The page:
5. Iron the back piece of fabric on to the fusible batting and place on top of the lining piece wrong sides together.
Then quilt to your liking. I quilted diagonal squares here as well. I drew them onto the fabric with a fabric marker ( Koh-I-Noor Fabric pen, that can easily be dusted off after sewing).
6. Sewing the hanging tab:
Fold the piece of fabric for the hanging tab in half, aligning the long edges.
Sew along the long edge with 1/4" seam allowance and turn inside out.
7. Place the oven mitt template on the patchwork piece and draw around it with a 3/8" seam allowance.
Turn the template around ( so the wrong side is now facing you) and place it on the back piece and draw around the template again with a 3/8" seam allowance.
Cut out the oven mitt shape with zigzag shears, then draw the oven mitt shape on the lining side ( again I used the fabric pen, that can easily be dusted off)
8. Place front and back pieces wrong sides together .
Place the hanging tab between the two layers at the bottom corner facing the inside of the oven mitt. Sew along the drawn line, securing the hanging tab in the seam,
then cut back the seam allowance to 1/4 ".
9. Cut the seam allowance, between the hand and thumb part of the oven mitt,
all the way to the seam.
This makes sure you don't get weird pleats when turning the oven mitt inside out.
9. Turn oven mitt inside out and clip the binding strip to the outside and stitch with 1/4" seam allowance.
10. Fold over the binding to the inside and hand stitch in place.
And here we go you're all done.
So get your pots out and ... happy cooking.
What do you think? These adorable oven mitts are a great gift for any one, don't you agree?
Halloween comes early this year, because Riley Blake Designs just released this super adorable fabric series called 'spooky hollow' designed by Melissa Mortenson of
The Polka Dot Chair.
I decided to sew up all of my Halloween quilt blocks with this cute fabric series and I am over the moon with the results.
The fabric patterns are small enough to work great as background fabrics, but are equally fun for fussy cutting.
These quilt blocks will be perfect for these little trick-or-treat bags,
it's a free pattern and tutorial.
But let's see what all these Halloween symbols mean:
Halloween as we know it today, was celebrated by Celtic cultures as a feast for
'summer's end' and to honor the fall harvest. It was called Samhain, pronounced sow-in.
It was celebrated on the evening of October 31. until sunrise on November 1. and is also known as the pagan New Year's Eve.
It was a celebration for the deceased as much as for the beginning of the pagan New Year. Celebrations included bonfires and feasts.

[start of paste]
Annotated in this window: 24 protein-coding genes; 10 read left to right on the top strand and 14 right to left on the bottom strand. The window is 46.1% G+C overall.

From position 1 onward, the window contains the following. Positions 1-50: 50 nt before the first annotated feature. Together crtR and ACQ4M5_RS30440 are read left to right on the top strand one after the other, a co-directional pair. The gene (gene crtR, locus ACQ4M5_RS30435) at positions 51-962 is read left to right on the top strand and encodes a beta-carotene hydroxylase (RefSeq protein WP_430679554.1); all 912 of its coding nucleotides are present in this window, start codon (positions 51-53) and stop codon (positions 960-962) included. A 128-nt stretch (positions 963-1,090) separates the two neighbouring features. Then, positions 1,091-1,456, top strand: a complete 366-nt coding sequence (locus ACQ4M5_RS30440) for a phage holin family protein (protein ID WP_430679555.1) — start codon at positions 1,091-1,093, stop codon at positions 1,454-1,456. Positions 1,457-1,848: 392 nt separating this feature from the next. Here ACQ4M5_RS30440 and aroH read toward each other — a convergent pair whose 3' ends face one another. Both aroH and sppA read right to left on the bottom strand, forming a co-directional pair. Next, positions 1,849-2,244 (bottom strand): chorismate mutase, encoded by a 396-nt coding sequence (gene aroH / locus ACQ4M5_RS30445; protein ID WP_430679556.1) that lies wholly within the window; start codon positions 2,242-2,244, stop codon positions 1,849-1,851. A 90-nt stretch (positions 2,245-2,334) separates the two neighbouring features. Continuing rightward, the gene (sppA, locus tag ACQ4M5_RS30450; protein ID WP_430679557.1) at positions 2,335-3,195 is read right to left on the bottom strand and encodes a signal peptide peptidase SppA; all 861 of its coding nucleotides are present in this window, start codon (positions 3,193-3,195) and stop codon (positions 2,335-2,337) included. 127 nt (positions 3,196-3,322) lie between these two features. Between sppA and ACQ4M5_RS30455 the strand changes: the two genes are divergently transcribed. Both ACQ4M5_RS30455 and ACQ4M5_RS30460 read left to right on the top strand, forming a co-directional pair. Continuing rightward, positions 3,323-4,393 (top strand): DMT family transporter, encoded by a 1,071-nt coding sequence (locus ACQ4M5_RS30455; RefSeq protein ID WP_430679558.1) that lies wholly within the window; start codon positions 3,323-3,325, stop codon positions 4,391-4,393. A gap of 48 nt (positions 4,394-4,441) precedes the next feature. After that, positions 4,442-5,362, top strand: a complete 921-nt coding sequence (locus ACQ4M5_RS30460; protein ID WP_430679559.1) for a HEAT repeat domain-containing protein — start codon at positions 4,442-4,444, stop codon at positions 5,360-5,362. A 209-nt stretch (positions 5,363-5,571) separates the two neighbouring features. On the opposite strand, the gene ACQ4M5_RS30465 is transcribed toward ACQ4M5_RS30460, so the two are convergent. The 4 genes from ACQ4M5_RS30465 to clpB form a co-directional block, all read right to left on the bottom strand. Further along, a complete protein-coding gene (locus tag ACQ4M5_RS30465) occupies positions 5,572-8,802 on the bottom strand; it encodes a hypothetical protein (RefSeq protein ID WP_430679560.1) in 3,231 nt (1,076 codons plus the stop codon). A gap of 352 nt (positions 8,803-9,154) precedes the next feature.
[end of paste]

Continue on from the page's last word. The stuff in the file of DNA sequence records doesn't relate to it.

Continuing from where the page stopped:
In the Middle Ages people who celebrated with bonfires were accused of being witches.
And their power was believed to be greatest during Halloween night.
So it's no surprise, that the witch, her hat or broomstick are still to this day, one of the most prominent symbols for Halloween.
The original Celtic bonfires at Samhian would attract many bugs and flying insects.
Which then caused bats to emerge at these festivals to have a little feast of their own.
Therefore there's no Halloween without a bat.
Halloween black cat:
The association of black cats with Halloween also comes form the Middle Ages.
The women accused of witchcraft often fed wild cats or had pet cats themselves.
Black cats were feared especially, since their dark black fur allowed them to roam through the dark undetected, leaving only their piercing eyes to be seen.
And who doesn't agree, this is a little bit scary, right?
Ghosts have always been a symbol for Halloween.
Samhain and the Christian holiday 'All Hallow's Eve' or 'All Saints Day' are both celebrations for the deceased. During the night of Samhain it was believed, that the veil between the living and the dead is the thinnest and people are closest to the dead and their spirits.
Making the ghost the most fitting symbol for this 'ghosty' holiday.
The Celts would carve turnips on 'All Hallow's Eve' and would place and ember inside.
This was done to keep evil spirits away.
Funny enough pumpkins didn't exist in Ireland at that time that why turnips were used.
The Pumpkin only became popular when the Irish migrated to America and were more popular and easier to carve that turnips.
So what do you think? Are you in the mood to start Halloween sewing early this year ?
Thank you so much to Riley Blake Designs for supplying the absolutely adorable
Spooky Hollow fabric series designed by Melissa Mortenson that I used
for these cute quilt blocks.